Archive: Issue No. 78, February 2004

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Brendhan Dickerson

Brendhan Dickerson
'Overkill', 2003/4
stainless steel

Brendhan Dickerson

Brendhan Dickerson
The Long Arm of Denial, 2003/4
stainless steel

Brendhan Dickerson

Brendhan Dickerson
The President's Entourage, 2003/4
stainless steel

Brendhan Dickerson

Brendhan Dickerson
'Uber-baby', 2003/4
stainless steel

Brendhan Dickerson

Brendhan Dickerson
'Vok Voort', 2003/4
stainless steel


Brendhan Dickerson at the AVA
by Kim Gurney

Walking into the AVA's main gallery, to view Dickerson's mobile stainless steel sculptures hanging suspended from the roof could be compared to a reading of three-dimensional newspaper cartoons: the light-hearted inward breath of anticipation, the three-second survey, a quick referral to the caption, followed by a final satisfying epiphany in the 'a-ha' moment. With an eye for absurdity and a gifted hand guided by a sharp wit, Dickerson has crafted a highly enjoyable body of work to mark his return to South Africa, after two years in Ireland. 'Suspended Disbelief' is the name of the show, referring both to form and content.

Dickerson takes a satirical bite out any self-rtant pomposity. The two-faced politician, the starry-eyed lover and the fanatical eugenicist all earn his ire. Dickerson's motley crew of metal characterslecting various states of all-too-human denial are perfectly balanced in frozen animation - and yet perilously so. One slight push by a viewer and it soon becomes apparent these sculptures are finely crafted engineering feats, equally effective static or recovering their equilibrium.

Dickerson says: "I am fascinated with precariousness: things that change and transform." This preoccupation is also evident in his well-known fire sculptures comprising wire armatures bound with a wick and burnt in 10-second performances. But to witness this transient art, South Africans will have to wait a few more months.

There is nothing subtle about Dickerson's message. Unlike the man himself, sculptures like Vok Voort offer themselves up (in this case, quite literally) with no hint of self-consciousness. And yet there is still enough ambiguity to allow viewers to inject their own interpretations. According to Dickerson, this is as it should be. He cites one of his works at the Johannesburg Art Gallery concerning the baggage of life, which has been re-interpreted by visiting school children as relating to mining. The message might be plain but there is no lack of finesse.

Dickerson says: "I am also interested in a fine sense of materials - making manifest beauty in the world. I have little truck with new media, for instance, which often mistakes the medium for the message."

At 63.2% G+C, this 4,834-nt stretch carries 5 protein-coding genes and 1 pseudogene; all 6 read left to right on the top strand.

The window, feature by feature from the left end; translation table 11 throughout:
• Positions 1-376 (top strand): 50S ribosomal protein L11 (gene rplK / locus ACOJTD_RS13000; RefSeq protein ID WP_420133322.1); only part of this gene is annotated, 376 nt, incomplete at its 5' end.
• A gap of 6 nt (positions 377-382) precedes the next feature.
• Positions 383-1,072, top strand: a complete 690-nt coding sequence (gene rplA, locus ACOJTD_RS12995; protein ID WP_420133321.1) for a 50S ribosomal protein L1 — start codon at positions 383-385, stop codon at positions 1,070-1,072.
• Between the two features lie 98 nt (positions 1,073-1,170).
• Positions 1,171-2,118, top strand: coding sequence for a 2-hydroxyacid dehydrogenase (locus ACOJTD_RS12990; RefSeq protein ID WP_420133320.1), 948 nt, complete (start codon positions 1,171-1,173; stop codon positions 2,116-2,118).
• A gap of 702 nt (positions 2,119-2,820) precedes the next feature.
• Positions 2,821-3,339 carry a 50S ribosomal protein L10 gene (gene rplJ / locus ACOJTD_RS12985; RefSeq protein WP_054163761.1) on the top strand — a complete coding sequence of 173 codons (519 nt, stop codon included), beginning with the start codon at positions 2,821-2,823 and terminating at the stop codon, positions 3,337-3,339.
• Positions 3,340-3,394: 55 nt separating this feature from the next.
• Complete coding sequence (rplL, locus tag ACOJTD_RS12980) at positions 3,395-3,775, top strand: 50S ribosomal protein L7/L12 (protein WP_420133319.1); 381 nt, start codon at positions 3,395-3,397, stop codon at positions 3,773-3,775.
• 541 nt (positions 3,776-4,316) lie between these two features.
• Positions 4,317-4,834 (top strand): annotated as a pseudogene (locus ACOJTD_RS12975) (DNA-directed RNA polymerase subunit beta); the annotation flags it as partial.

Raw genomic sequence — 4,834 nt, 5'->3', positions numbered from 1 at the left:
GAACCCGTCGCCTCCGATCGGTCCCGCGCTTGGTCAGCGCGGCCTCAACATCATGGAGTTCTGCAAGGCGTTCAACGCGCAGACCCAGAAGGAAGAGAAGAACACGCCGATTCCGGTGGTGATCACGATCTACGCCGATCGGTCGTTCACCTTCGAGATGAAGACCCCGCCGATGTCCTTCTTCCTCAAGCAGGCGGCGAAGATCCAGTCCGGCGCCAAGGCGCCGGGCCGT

When viewing this work, it is almost impossible to avoid thinking of that master of mobiles, Alexander Calder. The other immediate impression is how closely Dickerson's works resemble line drawings in space - a sensitive flow unexpected from a hard medium. The decisive strands of steel appear so casually descriptive. But each line carries the heavy responsibility of defining both form and volume and there is no such spontaneity to their craftsmanship. According to Dickerson, each line is reworked until it claims for itself the perfect place.

The different mobiles hang together well as a whole, and arguably form Dickerson's most coherently produced body of work since his Masters in 1995. Perhaps this success is a consequence of fully resolving the pieces in maquette form before realizing the larger scale structures.

Dickerson is optimistic about his return to South Africa: "The country is vibrant and exciting and I want to be part of that. It is my home and where I feel more alive." Those sentiments certainly emerge through his work. One gets the feeling Dickerson has found his voice - loud and clear.

Petra Keinhorst's drawings, spanning several years, on show upstairs, form a pleasing counterbalance to Dickerson's mobiles. Keinhorst is more introspective, showing a series of intense and compact studies in contrast to Dickerson's extrovert and expansive style. Yet they have similarities too: while Dickerson's sculptures evoke line drawings, Keinhorst's drawings have a three-dimensional aspect to them.

"People do say they feel a sense of energy coming towards them [from my drawings]. And perhaps it is a way for me to gain energy for other work too," she says. That work includes life-size wax sculptures, which Keinhorst aims to develop further this year.

Keinhorst's pencil and Chinese ink drawings are visions of organic forms or scenes, while some have figures flying in these visualized spaces. She says the challenge in drawing is to find "an honest line". Her own drawings she explains as a kind of vision, often inspired by long walks - "a head-space which does not exist in reality".

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